At about ten at night, my boyfriend, a female friend (sixteen, Indian, tiny little slip of a thing), and I sneaked out of the hotel we were staying in for a school trip to go to a candy store across the street. Drunk man walks in, starts harassing my friend, my boyfriend stands there paralyzed in fear. Eventually one of the guys behind the counter yells at the guy to leave and he does. Apparently this guy comes in drunk and acts like that all the time. Afterward my friend was shaking and crying and absolutely terrified. My boyfriend was guilty for weeks about not stepping in, but at the time he was scared that if he stepped in, the guy would pull a knife.

    And then a few weeks ago, I was walking down a street in Boston when a man who looked to be about 50, big, unshaven, with a few friends, yells, “Hey, cutie, you with the Batman shirt, how’re you?” Luckily, I was with my boyfriend and his mother, and they pulled me away before he could come closer.

    Hollaback is magic, like unicorns.

  10. i would like to point out that this isnt just an urban thing. It would be great if stuff like this expanded to reach all corners of the world.

    I live in a rural town. I’ve been grabbed, pushed, talked dirty to, you name it, it’s been done. And it’s scary, because when it’s someone with a “big name” in your town, no one will believe you. And people just laugh it off as “boys will be boys”

    One man has told me (since i was 12!) that he was waiting for me to turn 18. I was in basic training when that happened, but you can bet that everytime i was on leave he showed up at any VFW event I volunteered at. No one understood why it made me so mad when he touched me, they laughed it off. I’m not out to anyone at the VFW because my mom “doesn’t want our name tarnished” so that just makes it even worse. And this man isn’t the only one to do it. Because I’m a volunteer, they expect me to grin and bear it. Once it was the freaking mayor, who pulled me into a room and told me that when I get lonely, I should look him up. And then told me to get the fuck out of there before anyone thought anything bad. And then proceeded to hit on my mom in front of my dad. And she thought it was funny.

    The point is, as bad as it is in cities (I hate walking anywhere alone when I’m projecting as female, I can’t stand the way people talk to me) it can be just as bad in rural areas. So I fully support this in hopes that one day it can spread.

  11. This sounds like a great program, I can’t even go to my sister’s house without her old gross neighbor (who is always on the porch) leering and saying things like “hey sexy”. Why do men think this is okay?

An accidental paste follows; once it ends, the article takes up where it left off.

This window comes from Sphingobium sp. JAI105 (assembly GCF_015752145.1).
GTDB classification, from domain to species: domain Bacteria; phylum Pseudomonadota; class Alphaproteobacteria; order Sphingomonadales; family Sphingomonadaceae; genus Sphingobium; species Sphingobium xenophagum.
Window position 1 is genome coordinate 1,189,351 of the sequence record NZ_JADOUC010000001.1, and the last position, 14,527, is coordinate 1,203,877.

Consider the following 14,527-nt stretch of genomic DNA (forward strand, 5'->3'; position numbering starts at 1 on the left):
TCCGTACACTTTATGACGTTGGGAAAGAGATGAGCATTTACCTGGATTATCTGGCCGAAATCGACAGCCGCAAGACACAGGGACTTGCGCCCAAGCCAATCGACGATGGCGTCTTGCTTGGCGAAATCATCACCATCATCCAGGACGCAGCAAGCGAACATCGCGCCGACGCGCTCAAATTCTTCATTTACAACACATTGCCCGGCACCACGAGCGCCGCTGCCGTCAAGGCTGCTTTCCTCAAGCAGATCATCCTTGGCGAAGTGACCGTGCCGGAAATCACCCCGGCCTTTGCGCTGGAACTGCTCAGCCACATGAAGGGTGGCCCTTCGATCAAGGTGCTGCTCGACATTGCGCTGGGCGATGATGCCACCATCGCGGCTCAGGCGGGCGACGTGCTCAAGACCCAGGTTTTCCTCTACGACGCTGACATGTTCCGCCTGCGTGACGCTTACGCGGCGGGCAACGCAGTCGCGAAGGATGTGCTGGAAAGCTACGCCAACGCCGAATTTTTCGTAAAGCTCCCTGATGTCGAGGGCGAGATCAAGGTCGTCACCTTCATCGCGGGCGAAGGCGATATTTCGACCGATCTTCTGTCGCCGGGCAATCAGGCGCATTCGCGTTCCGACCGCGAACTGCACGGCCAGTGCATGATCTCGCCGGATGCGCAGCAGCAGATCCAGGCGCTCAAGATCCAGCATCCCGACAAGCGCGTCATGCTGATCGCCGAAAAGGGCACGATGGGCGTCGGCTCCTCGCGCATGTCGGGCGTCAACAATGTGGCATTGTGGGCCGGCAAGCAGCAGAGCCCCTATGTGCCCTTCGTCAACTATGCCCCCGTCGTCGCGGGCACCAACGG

12. This. So much this. So many times this. As verbose as I often am I can’t describe how much this is this.

    I live in a metropolitan area and have walked to work a grand total of 3 times during the two summers I have lived here without being harassed. It has gotten to the point where I get excited about the season changing because I know that the catcalls/comments/honking/whistles/hell will abate somewhat. You would think it is something I can get used to, but every time I hear or see a man react to me my stomach clenches into a knot. I am probably overreacting, but it happens so much that I feel like it is only a matter of time before the reactions go beyond just verbal. (This thought is due, in part, to the groups of drunken men that see me, catcall, then laugh saying that I need a body guard to walk around at night. And then offer to be it. Kind of gives me the shivers). The fact that they acknowledge that I shouldn’t be walking 1.5 blocks by myself, to me, says that I probably have reason to be concerned.

    Ugh. Sorry for the tirade, but this has really been getting to me lately. They are even corrupting Disney princesses! A drunken man outside a bar by my place called me Cinderella the other day, and he managed to make it very, very creepy.

  13. I’m not going to dwell on the amount of times I’ve been in these shit-house situations (too many), but instead, on the amount of times I’ve witnessed someone else in these situations and have done nothing.

    It happened as recently as last week, a young woman getting the catcalling and harassment on the train, and I saw it and did nothing. Just turned the volume up on my headphones and stared out the window like I hadn’t noticed.